Uninsured People Are Twice as Likely to Misuse Painkillers

Insurance status is an even stronger predictor of painkiller misuse than poverty level.

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Overdose deaths in America are surging, fueled by widespread addiction to opioids—a class of compounds that includes prescription painkillers like OxyContin and Vicodin, heroin, and fentanyl. Last year’s death toll likely topped 59,000 people, according to a recent New York Times analysis. That’s a 19 percent jump from the previous year.

The latest edition of the Behavioral Health Barometer, a report from the Substance Abuse and Mental Health Administration (SAMHSA), sheds light on who is abusing drugs—and who has access to treatment.

(Note: the charts below have been lightly edited for readability. See the original versions here.)

SAMHSA, Behavioral Health Barometer, Volume 4

Roughly 12.5 million Americans over age 11 misused prescription painkillers in 2015—meaning they used a prescription that wasn’t their own or took more than the doctor ordered. Strikingly, rates of painkiller misuse were nearly double among uninsured Americans. “Uninsured people may not have access to pain treatment,” explained Dr. Beth Han, a researcher at SAMHSA’s Center for Behavioral Health Statistics and Quality. “They’re more likely to get it from their families and friends.” As the chart below shows, more than half of those who misused painkillers bought or took the drugs from a relative or friend. Sixty-two percent reported doing so to relieve physical pain.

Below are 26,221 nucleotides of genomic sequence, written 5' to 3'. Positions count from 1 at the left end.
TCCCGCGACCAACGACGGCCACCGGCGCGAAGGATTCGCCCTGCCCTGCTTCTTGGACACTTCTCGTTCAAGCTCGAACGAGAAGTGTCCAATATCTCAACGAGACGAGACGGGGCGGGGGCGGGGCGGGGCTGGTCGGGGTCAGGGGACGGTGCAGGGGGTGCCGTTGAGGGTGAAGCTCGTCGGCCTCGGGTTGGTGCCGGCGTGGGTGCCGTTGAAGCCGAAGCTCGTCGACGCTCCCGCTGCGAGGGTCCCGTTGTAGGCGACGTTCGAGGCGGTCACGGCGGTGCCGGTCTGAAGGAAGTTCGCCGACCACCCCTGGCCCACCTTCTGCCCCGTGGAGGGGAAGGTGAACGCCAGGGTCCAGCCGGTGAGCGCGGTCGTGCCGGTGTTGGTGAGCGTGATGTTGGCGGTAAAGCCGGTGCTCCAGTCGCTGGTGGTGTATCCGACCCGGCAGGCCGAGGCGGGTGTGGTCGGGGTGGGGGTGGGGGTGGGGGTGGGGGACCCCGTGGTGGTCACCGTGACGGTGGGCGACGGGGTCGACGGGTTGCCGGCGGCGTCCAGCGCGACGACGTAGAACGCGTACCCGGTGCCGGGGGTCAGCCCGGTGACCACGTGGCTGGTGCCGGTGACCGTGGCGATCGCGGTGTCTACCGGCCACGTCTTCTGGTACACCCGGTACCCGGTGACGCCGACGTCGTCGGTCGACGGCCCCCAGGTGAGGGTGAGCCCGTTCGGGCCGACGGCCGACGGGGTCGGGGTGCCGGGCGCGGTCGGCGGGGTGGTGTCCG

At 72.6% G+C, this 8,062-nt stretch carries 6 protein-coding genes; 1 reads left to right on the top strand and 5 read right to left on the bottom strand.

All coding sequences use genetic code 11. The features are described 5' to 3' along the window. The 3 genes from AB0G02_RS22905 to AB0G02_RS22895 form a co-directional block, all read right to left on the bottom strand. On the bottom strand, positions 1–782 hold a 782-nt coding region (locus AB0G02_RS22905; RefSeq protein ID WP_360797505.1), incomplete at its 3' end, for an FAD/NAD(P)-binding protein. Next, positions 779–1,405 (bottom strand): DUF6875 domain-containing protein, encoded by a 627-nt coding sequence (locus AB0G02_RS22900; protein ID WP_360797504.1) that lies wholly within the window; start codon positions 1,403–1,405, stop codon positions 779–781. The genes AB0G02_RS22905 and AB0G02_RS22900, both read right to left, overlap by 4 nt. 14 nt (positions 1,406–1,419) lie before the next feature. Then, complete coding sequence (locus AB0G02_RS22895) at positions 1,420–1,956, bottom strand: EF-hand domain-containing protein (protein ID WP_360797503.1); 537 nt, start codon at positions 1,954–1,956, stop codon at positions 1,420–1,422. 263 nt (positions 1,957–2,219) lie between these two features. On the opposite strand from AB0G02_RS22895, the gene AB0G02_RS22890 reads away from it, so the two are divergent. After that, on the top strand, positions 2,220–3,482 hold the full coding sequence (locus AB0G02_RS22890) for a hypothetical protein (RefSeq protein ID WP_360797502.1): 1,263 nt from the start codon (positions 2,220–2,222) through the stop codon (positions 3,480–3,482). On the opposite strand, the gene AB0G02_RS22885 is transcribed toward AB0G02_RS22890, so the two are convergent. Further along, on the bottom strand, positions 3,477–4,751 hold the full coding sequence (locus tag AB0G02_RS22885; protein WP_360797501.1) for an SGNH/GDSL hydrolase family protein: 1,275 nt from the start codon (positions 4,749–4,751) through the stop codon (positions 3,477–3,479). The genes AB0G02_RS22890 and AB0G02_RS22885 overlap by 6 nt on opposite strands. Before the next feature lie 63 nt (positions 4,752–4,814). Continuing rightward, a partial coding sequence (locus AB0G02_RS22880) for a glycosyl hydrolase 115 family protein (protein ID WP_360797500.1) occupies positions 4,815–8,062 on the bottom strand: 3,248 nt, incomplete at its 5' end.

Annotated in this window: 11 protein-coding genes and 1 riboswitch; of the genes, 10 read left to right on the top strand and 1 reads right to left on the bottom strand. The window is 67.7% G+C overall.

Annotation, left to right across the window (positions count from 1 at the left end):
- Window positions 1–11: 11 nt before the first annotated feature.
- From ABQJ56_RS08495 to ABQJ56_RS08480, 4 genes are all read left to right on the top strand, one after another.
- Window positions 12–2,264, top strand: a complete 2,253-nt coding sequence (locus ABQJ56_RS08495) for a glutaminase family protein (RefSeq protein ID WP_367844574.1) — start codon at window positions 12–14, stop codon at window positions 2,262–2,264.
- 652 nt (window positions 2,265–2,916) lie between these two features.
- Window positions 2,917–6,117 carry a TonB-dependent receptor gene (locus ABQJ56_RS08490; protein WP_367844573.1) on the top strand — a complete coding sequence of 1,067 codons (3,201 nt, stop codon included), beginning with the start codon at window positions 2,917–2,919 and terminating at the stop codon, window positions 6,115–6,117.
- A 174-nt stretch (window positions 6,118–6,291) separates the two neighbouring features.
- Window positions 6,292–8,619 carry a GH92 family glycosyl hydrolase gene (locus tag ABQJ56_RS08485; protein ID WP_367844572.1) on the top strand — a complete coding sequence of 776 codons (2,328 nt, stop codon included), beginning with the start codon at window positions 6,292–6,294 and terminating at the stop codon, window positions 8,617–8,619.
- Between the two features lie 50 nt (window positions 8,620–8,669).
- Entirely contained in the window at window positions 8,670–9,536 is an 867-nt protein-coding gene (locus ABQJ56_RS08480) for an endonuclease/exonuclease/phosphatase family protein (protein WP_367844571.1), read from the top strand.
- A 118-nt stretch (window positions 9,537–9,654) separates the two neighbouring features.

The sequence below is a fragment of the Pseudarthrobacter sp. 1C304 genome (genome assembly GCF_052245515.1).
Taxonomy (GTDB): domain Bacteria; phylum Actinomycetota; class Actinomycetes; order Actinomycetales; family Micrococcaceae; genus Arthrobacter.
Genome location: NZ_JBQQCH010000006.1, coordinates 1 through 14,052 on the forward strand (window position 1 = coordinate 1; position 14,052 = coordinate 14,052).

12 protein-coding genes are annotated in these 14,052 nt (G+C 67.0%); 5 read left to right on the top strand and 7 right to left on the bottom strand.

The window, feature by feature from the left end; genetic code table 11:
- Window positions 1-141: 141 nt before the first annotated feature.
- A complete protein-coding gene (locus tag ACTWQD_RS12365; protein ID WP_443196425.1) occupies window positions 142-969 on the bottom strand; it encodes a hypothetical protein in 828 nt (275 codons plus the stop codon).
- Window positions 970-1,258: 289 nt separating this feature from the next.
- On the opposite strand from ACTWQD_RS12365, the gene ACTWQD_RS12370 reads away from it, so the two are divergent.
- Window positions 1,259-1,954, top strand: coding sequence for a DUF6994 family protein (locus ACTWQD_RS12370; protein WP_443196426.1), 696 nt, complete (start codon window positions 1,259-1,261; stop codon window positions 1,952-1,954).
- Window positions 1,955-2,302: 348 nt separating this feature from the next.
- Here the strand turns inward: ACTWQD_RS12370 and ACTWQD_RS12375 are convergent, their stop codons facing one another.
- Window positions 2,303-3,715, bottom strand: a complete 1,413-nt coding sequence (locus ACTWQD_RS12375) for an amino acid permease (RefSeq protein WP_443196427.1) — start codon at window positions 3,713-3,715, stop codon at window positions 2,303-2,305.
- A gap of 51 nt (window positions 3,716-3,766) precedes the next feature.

Public health advocates worry that repealing Obamacare would further reduce access to both pain management and addiction treatment services

SAMHSA, Behavioral Health Barometer, Volume 4

An additional 828,000 Americans reported using heroin, which many drug users transition to for a cheaper, stronger high after having become addicted to painkillers. (For more background on the opioid epidemic, check out our explainer.) As with painkiller misuse, heroin use was most common among young adults, men, the uninsured, and those living below the poverty line.

SAMHSA, Behavioral Health Barometer, Volume 4

Overall, only 11 percent of those with a drug addiction received treatment for it. But the report showed a sharp rise in those receiving substance abuse treatment—a change that reflects both the increasing population in need of such treatment and increasing access to it, particularly in states that expanded Medicaid under Obamacare. Use of buprenorphine, a medication that treats opioid addiction, more than doubled between 2011 and 2015.

SAMHSA, Behavioral Health Barometer, Volume 4

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THE BIG PICTURE

You expect the big picture, and it's our job at Mother Jones to give it to you. And right now, so many of the troubles we face are the making not of a virus, but of the quest for profit, political or economic (and not just from the man in the White House who could have offered leadership and comfort but instead gave us bleach).

In "News Is Just Like Waste Management," we unpack what the coronavirus crisis has meant for journalism, including Mother Jones’, and how we can rise to the challenge. If you're able to, this is a critical moment to support our nonprofit journalism with a donation: We've scoured our budget and made the cuts we can without impairing our mission, and we hope to raise $400,000 from our community of online readers to help keep our big reporting projects going because this extraordinary pandemic-plus-election year is no time to pull back.

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